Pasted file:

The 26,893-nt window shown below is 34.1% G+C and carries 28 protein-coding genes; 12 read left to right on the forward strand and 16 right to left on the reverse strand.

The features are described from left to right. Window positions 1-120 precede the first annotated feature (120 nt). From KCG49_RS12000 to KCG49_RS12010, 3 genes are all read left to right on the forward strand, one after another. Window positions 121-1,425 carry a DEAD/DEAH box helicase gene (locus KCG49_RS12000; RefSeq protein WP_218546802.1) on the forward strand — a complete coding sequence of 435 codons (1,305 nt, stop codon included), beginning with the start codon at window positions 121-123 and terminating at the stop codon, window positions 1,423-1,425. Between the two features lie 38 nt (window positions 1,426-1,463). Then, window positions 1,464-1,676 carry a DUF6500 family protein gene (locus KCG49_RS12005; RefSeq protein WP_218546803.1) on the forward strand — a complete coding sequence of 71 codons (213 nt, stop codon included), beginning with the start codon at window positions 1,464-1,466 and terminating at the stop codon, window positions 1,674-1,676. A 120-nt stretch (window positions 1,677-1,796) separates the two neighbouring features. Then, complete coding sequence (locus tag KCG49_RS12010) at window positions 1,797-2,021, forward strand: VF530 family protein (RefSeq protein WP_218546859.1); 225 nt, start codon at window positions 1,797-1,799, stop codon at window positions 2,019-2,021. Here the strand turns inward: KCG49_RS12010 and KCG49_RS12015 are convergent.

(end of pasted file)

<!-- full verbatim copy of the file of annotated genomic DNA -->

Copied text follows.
The 26,893-nt window shown below is 34.1% G+C and carries 28 protein-coding genes; 12 read left to right on the forward strand and 16 right to left on the reverse strand.

The features are described from left to right. Window positions 1-120 precede the first annotated feature (120 nt). From KCG49_RS12000 to KCG49_RS12010, 3 genes are all read left to right on the forward strand, one after another. Window positions 121-1,425 carry a DEAD/DEAH box helicase gene (locus KCG49_RS12000; RefSeq protein WP_218546802.1) on the forward strand — a complete coding sequence of 435 codons (1,305 nt, stop codon included), beginning with the start codon at window positions 121-123 and terminating at the stop codon, window positions 1,423-1,425. Between the two features lie 38 nt (window positions 1,426-1,463). Then, window positions 1,464-1,676 carry a DUF6500 family protein gene (locus KCG49_RS12005; RefSeq protein WP_218546803.1) on the forward strand — a complete coding sequence of 71 codons (213 nt, stop codon included), beginning with the start codon at window positions 1,464-1,466 and terminating at the stop codon, window positions 1,674-1,676. A 120-nt stretch (window positions 1,677-1,796) separates the two neighbouring features. Then, complete coding sequence (locus tag KCG49_RS12010) at window positions 1,797-2,021, forward strand: VF530 family protein (RefSeq protein WP_218546859.1); 225 nt, start codon at window positions 1,797-1,799, stop codon at window positions 2,019-2,021. Here the strand turns inward: KCG49_RS12010 and KCG49_RS12015 are convergent.